The story begins when Ray Kinsella, a reluctant Iowa farmer, although he won't admit he's reluctant, starts hearing a voice telling him "build it and he will come." Ray dreams, ponders and finally plows under many acres of his crop to build a baseball field on his farm, against all rational logic. And the magic begins. This magic takes Ray on a strange quest in search of a '60s radical holed up in a New York City apartment writing children's books played by James Earl Jones - to tell why would spoil the movie. But suffice it to say Jones ends up with one of the most memorable "speeches" in the movie about the nostalgia of baseball.
It's hard to really do justice to the plot without spoiling the movie but it will at times give you chills and in the end is very uplifting.
FIELD OF DREAMS is a marvelous examination of America's infatuation with baseball and a moving exploration of family loyalties. Ray (as sensitively played by Kevin Costner) has a loving wife (Amy Madigan, making it look so easy) and a doting daughter, but something is missing. A voice tells him that he must build a baseball field in his corn crop (in Iowa!). When he does, the apparition of Shoeless Joe Jackson (Ray Liotta) shows up to play. What follows is a series of baseball adventures on and off Ray's baseball diamond, as well as in and out of the present day. Eventually, it becomes apparent that what was missing in Ray's life can only be addressed through baseball, and through a cultural icon from his past, played by the ubiquitous James Earl Jones.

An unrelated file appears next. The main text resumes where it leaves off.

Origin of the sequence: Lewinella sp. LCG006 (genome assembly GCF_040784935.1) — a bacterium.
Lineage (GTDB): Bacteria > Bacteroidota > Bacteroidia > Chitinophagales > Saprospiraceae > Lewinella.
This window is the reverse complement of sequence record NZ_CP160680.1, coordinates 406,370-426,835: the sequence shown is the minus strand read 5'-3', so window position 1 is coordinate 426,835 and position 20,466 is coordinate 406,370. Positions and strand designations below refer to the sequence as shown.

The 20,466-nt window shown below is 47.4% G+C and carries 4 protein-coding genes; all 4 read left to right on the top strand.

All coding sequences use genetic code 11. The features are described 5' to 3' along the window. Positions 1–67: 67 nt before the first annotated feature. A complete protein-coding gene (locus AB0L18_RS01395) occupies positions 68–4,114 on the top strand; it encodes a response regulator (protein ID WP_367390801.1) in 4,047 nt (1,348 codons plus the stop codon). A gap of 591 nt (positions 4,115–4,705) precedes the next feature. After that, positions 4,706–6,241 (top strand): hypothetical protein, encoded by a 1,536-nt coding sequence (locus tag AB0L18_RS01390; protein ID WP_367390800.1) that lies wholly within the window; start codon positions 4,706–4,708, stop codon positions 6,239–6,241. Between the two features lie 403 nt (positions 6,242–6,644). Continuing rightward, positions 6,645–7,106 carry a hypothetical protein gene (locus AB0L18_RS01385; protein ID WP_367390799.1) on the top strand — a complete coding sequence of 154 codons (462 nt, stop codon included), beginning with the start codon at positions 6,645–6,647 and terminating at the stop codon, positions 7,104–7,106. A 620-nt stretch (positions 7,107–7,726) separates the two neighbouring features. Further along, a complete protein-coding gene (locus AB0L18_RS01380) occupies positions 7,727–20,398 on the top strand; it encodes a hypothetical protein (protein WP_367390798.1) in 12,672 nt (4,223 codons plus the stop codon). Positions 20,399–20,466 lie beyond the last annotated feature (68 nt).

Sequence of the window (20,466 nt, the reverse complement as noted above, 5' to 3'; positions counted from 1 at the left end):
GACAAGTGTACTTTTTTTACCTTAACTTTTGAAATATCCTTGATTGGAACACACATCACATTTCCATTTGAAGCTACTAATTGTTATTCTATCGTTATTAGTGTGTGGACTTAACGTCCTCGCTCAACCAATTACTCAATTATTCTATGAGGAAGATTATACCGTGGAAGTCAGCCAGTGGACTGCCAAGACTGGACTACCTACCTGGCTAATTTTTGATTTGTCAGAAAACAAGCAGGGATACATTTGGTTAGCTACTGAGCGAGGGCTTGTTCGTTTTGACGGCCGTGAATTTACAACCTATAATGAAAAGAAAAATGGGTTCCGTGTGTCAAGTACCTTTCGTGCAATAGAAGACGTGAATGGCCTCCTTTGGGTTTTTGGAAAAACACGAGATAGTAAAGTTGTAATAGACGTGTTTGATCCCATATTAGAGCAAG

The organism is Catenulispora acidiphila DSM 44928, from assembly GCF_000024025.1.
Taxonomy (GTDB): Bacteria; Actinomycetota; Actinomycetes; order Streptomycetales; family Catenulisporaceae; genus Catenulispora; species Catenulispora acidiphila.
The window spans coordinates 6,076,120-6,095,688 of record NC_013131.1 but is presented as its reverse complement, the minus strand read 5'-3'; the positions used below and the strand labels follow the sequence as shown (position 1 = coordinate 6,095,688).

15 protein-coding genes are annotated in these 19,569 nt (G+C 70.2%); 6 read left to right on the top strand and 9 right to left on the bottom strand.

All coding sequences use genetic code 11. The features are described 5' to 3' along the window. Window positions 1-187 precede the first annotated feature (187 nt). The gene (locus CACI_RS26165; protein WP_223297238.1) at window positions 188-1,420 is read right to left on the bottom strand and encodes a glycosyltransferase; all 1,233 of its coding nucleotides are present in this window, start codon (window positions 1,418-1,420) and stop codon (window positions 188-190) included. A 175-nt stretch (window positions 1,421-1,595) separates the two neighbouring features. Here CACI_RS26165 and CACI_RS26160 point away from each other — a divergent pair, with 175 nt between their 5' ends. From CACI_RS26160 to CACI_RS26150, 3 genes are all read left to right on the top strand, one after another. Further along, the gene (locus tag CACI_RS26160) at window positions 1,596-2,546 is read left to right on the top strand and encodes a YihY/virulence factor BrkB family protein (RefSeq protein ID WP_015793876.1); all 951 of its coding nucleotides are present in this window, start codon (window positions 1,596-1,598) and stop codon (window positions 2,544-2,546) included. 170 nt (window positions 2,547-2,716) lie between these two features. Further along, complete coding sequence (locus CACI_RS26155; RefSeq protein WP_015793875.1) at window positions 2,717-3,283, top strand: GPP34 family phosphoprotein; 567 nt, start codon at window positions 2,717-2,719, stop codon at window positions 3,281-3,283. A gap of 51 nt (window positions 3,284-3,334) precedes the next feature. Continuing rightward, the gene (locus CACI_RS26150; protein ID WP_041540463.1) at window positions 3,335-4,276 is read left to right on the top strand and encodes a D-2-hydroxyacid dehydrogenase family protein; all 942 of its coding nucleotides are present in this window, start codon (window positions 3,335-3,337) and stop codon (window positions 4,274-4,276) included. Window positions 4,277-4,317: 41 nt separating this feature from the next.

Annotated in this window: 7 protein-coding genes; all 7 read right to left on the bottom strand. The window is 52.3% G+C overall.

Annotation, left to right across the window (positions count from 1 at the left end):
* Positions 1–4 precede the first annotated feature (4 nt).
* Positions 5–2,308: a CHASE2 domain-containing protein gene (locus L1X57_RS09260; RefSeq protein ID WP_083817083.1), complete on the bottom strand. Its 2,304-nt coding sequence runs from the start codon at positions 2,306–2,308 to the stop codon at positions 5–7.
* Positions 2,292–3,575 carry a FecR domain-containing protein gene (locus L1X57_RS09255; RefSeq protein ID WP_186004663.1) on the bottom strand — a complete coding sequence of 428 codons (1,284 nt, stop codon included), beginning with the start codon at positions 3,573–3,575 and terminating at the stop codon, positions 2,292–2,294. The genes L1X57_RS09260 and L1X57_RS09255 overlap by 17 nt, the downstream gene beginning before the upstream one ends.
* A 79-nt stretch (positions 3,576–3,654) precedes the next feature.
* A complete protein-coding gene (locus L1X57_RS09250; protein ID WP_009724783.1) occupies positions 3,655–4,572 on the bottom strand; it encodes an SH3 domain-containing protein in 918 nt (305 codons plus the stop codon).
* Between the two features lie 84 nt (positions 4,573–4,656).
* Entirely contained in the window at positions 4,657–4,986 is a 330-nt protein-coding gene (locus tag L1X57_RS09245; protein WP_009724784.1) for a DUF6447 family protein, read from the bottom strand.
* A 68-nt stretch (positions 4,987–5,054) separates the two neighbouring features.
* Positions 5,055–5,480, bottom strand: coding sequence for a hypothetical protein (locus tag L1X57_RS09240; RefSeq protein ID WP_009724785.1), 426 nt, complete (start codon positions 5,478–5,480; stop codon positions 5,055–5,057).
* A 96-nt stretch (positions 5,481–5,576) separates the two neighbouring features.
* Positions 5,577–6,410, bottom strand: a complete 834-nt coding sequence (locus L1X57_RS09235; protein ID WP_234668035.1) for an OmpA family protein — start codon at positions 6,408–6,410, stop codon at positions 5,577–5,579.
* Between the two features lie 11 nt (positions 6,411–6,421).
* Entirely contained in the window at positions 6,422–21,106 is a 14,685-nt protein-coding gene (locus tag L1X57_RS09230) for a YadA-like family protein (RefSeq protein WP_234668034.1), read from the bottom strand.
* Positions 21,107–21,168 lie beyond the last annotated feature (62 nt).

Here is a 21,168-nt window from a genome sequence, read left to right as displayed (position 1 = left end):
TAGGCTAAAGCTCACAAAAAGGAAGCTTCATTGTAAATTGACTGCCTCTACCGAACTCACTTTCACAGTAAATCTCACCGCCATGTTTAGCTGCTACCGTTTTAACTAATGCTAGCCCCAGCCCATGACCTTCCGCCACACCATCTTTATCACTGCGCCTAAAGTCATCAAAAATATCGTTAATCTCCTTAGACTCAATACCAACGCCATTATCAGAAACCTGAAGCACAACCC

When everything is resolved, there's a bit of throwaway dialogue that, in reality, is very moving. "It was you," Ray tells Shoeless Joe Jackson in reference to the voice he'd heard early in the film. "No, it was YOU," Jackson replies, indicating that
Ray's conscience prompted the entire adventure. Don't let anyone tell you that FIELD OF DREAMS is just a baseball movie. That would be like someone telling you that baseball is just a game.